A newly published report from the American Enterprise Institute, authored by Mackenzie Eaglen, Repair and Rebuild: Balancing New Military Spending for a Three Theater Strategy, should be required reading for the entire national security establishment. The report’s author must be complimented for addressing the disconnect between the magnitude and variety of core U.S. national interests and vital security commitments on one side of the ledger, and the inability of the current U.S. military to defend them all, on the other side. Repair and Rebuild rejects the false choice often found in the current defense debate between the need to shore up current readiness and the requirement to modernize in anticipation of future threats. Instead, it recognizes that the military must do both with an emphasis on ameliorating current weaknesses and capability gaps. Repair and Rebuild provides detailed recommendations for both near-term actions to repair the damage done to the military by decades of underfunding and overuse and initial investments that begin the process of rebuilding its erstwhile preeminence. I discuss the report’s findings and recommendations in detail for RealClearDefense here.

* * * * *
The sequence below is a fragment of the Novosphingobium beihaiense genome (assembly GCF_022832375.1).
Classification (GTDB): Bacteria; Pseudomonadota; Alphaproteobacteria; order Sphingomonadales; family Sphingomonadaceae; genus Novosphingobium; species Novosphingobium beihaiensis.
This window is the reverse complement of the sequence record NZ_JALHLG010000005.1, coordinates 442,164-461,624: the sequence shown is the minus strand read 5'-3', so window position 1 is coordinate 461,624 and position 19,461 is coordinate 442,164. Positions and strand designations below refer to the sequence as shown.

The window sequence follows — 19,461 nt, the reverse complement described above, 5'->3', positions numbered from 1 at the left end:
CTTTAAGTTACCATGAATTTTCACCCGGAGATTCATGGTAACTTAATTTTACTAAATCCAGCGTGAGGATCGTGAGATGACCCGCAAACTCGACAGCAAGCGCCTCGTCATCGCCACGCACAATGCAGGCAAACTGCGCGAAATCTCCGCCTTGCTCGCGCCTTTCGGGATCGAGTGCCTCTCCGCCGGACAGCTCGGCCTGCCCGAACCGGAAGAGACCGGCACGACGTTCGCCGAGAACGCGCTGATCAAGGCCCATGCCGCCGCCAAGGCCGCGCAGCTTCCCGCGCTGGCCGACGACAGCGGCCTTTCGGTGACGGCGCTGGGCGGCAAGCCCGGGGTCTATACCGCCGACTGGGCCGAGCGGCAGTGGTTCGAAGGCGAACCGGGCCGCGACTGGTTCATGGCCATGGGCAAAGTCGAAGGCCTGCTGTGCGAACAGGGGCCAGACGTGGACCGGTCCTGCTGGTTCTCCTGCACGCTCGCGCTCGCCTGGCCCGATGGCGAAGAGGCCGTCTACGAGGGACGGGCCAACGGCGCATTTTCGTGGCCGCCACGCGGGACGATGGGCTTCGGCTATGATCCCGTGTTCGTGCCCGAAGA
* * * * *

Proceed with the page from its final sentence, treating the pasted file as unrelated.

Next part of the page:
Daniel Goure is a Vice President with the Lexington Institute, a nonprofit public-policy research organization headquartered in Arlington, Virginia. He is involved in a wide range of issues as part of the institute’s national security program. Dr. Goure has held senior positions in both the private sector and the U.S. Government. Most recently, he was a member of the 2001 Department of Defense Transition Team. Dr. Goure spent two years in the U.S. Government as the director of the Office of Strategic Competitiveness in the Office of the Secretary of Defense. He also served as a senior analyst on national security and defense issues with the Center for Naval Analyses, Science Applications International Corporation, SRS Technologies, R&D Associates and System Planning Corporation.
The views and opinions expressed in this issue brief are those of the authors and do not necessarily reflect the official policy of GPI.